U.S. Capitol breach draws attention to 2013 shooting of Miriam Carey
The police treatment of the mob of Trump supporters who stormed the U.S. Capitol on Wednesday was a slap in the face for the family of Miriam Carey.
Carey was 34-years-old and unarmed when Capitol Police gunned her down in 2013 after she attempted a U-turn at a checkpoint near the Capitol grounds.
Her 18-month-old daughter was in the backseat and thankfully survived what became a car chase with her mother at the wheel.
But for the gang of Trump and Confederate flag-toting rioters who breached the historic landmark, destroying property along the way, the police seemed to show great restraint.
Some social media footage even reveals officers appearing to wave the crowd inside the gates.
If Miriam Carey was given the same courtesy, her older sister Valarie Carey believes it would have saved their family a great deal of pain.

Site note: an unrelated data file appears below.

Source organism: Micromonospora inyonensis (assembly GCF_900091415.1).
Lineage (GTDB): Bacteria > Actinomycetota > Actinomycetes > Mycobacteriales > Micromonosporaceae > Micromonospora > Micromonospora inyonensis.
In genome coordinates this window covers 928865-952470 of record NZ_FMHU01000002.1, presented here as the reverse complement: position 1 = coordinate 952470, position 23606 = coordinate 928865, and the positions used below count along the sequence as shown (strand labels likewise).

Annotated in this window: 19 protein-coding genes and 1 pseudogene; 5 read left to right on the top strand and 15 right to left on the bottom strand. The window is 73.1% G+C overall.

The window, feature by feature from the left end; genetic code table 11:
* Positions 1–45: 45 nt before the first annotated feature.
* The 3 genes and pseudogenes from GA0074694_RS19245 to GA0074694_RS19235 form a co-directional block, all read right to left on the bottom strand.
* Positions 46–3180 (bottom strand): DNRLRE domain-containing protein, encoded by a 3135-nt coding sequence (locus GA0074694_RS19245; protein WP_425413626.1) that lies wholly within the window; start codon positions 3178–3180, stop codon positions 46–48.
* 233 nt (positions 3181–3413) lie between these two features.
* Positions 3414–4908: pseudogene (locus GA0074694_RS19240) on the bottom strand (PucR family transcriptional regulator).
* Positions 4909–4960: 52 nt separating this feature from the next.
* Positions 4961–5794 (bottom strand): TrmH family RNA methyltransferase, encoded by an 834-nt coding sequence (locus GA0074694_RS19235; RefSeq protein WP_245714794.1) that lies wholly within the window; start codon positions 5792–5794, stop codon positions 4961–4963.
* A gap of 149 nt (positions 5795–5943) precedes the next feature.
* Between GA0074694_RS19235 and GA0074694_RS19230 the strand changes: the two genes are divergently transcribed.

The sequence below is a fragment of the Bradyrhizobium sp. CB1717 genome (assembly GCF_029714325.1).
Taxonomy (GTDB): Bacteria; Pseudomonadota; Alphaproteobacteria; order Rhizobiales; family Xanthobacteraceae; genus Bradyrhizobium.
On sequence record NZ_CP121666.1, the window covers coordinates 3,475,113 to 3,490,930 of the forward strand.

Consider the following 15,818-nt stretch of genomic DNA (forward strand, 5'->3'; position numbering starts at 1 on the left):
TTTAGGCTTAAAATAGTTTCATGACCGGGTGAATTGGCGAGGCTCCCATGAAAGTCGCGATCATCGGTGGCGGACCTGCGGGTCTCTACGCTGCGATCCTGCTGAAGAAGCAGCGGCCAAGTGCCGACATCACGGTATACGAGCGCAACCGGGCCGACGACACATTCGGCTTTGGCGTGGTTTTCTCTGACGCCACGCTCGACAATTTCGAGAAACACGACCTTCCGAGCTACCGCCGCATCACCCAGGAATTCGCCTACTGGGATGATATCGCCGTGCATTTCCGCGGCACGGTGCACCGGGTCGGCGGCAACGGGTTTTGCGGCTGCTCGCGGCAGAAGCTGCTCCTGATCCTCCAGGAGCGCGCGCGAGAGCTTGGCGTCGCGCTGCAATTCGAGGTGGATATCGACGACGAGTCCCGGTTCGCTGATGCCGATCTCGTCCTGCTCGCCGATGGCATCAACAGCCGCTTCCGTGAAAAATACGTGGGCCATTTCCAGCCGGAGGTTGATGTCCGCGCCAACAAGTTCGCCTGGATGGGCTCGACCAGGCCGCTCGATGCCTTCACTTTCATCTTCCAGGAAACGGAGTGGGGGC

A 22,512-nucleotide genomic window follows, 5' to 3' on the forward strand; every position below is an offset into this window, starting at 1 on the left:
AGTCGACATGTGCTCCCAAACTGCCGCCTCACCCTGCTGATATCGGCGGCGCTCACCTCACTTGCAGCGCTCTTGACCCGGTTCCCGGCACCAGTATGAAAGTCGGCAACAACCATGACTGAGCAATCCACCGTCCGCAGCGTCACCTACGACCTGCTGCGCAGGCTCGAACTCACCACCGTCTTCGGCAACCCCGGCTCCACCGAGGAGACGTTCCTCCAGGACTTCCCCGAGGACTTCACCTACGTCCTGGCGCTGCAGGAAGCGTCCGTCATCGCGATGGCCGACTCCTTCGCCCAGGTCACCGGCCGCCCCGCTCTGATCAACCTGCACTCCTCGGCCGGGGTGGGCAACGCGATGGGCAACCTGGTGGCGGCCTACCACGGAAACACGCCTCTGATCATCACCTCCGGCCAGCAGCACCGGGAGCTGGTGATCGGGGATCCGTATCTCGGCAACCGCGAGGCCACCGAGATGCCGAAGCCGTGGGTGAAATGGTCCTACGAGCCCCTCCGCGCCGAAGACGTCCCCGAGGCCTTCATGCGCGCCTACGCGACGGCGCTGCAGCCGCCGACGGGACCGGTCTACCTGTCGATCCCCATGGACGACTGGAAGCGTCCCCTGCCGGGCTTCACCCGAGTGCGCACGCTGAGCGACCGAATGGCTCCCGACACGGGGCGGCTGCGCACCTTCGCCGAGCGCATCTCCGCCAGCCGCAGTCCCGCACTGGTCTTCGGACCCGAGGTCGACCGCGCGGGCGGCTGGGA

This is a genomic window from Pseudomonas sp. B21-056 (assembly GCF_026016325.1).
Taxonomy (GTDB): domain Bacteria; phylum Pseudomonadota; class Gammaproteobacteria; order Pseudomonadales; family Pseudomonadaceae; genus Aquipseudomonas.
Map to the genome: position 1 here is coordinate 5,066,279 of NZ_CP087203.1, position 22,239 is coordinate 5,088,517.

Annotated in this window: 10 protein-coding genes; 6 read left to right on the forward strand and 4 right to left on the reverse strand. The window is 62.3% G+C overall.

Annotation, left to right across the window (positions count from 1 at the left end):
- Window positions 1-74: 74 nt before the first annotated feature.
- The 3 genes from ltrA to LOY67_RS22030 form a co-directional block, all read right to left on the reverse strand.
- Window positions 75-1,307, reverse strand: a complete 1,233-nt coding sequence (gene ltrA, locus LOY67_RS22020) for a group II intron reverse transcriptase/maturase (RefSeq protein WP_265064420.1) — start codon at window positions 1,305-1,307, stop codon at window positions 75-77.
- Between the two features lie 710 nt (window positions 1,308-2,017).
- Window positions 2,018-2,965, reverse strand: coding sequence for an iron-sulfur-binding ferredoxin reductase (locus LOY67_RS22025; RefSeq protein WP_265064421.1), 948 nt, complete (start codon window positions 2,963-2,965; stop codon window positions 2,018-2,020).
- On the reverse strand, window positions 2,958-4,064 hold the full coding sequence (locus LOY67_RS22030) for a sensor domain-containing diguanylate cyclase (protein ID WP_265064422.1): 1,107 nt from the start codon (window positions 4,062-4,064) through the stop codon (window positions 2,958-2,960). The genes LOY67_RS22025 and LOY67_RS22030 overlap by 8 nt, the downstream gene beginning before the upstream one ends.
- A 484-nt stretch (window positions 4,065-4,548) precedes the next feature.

“They converged on the Capitol emboldened and emblazoned with the idea that their lives were not in danger and neither was their liberty or their freedom,” Carey told Hey, Black Mom! in a phone interview on Thursday. “And they weren’t arrested. They walked away alive.
“It would have saved myself, my mom and my family and my niece and Miriam’s friends years, it would have saved us years of pain, if they would have exerted the same sort of restraint that they exerted yesterday.”
Miriam Carey’s car was shot at 26 times. She drove her vehicle from near the White House to near the Capitol, the pursuit ending with her death after officers allegedly feared terrorism.
Since the Capitol breach, videos have surfaced of participating Trump supporters bragging about occupying the building. But when Black Lives Matters protesters chose to march peacefully against police brutality in D.C. last year, they were met with officers’ strong-arm tactics.
Wednesday wasn’t a good reminder for Carey and her family.
“Yesterday was horrific, and all it did was just reopen wounds that haven’t been closed yet,” she said. “It kinda dug the knife a little bit deeper. Like, wow, my sister. I would have never in a million years thought that my sister would be a hashtag.”